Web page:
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Kirkuk

Kirkuk (kĬrkōōk´), city (1987 pop. 418,624), NE Iraq. It is a center of Iraq's oil industry and is connected by pipelines to ports on the Mediterranean Sea. Kirkuk is a market for the region's produce, including cereals, olives, fruits, and cotton. There is a small textile industry. Kirkuk is built on a mound containing the remains of a settlement dating back to 3000 BC Kirkuk's population is mix of Turkomans, Kurds, and Arabs as well as many minorities; forced resettlement of many Kurds in the late 20th cent. reduced their numbers in the city and prompted a Kurdish migration back into the city and the surrounding province after the U.S. invasion of Iraq. In 2014 Kurdish forces took control of the city when the Iraqi army abandoned it in the face of a Sunni Islamist offensive.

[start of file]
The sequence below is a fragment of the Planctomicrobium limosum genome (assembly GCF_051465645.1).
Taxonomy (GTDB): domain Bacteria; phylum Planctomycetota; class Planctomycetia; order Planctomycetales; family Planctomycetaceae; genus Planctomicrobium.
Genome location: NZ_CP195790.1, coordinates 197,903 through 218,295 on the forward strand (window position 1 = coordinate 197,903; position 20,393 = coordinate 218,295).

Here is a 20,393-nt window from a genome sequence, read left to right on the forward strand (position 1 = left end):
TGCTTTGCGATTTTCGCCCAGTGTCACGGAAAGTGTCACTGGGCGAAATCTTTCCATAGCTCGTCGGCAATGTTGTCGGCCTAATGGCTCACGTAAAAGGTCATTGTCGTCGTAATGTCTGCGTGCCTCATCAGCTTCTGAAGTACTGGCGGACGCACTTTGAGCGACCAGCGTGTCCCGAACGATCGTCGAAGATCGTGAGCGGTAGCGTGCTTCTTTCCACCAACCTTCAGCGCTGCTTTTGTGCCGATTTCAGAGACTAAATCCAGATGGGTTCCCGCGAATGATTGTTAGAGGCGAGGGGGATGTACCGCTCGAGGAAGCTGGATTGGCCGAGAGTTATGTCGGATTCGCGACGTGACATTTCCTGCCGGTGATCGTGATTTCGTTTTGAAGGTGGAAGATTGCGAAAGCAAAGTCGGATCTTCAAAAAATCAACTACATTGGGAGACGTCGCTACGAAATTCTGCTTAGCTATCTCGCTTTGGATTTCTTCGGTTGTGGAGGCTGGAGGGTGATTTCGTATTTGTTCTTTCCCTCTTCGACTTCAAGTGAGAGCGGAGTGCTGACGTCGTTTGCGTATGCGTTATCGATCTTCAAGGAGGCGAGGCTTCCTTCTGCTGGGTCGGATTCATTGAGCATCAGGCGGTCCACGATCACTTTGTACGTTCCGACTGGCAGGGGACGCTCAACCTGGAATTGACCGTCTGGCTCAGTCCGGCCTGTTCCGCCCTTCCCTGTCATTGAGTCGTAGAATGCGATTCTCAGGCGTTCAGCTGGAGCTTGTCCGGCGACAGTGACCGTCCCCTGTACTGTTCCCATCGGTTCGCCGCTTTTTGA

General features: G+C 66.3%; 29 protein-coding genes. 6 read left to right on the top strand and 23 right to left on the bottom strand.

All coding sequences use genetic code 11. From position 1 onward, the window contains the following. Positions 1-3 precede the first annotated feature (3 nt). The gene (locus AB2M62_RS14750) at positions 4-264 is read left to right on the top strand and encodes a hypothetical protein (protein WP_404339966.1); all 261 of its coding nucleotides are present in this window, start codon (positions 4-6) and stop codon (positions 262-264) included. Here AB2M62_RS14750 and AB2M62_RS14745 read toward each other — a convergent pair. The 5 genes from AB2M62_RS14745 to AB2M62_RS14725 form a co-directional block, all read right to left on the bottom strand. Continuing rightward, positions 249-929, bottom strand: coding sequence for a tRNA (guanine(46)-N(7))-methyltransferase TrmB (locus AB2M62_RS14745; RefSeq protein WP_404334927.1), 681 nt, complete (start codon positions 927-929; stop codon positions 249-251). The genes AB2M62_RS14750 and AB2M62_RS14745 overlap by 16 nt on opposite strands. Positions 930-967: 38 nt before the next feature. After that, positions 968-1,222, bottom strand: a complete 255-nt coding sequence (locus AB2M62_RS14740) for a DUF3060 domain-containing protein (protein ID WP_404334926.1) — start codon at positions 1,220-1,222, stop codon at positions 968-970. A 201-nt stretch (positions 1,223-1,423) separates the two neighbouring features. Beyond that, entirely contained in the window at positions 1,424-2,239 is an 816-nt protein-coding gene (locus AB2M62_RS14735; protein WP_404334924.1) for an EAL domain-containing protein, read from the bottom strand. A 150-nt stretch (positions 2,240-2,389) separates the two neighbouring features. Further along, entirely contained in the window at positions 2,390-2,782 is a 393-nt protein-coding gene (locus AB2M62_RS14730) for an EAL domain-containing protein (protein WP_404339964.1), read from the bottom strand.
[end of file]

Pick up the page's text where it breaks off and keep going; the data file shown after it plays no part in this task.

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Kirkuk

KIRKUK

A city in northeastern Iraq at the foot of the Zagros Mountains.

Historically a Kurdish city, Kirkuk today has an Arab plurality. According to the 1977 census, the population was 535,000; in 2004, it was estimated to be 784,100. The city is in the heartland of the Kurdish region; the Kirkuk oil field, the largest oil field in Iraq, is also the center of the Iraqi petroleum industry. Refineries and major oil pipelines lead from Kirkuk to Syria, Lebanon, and Turkey.

see also zagros.

reeva s. simon

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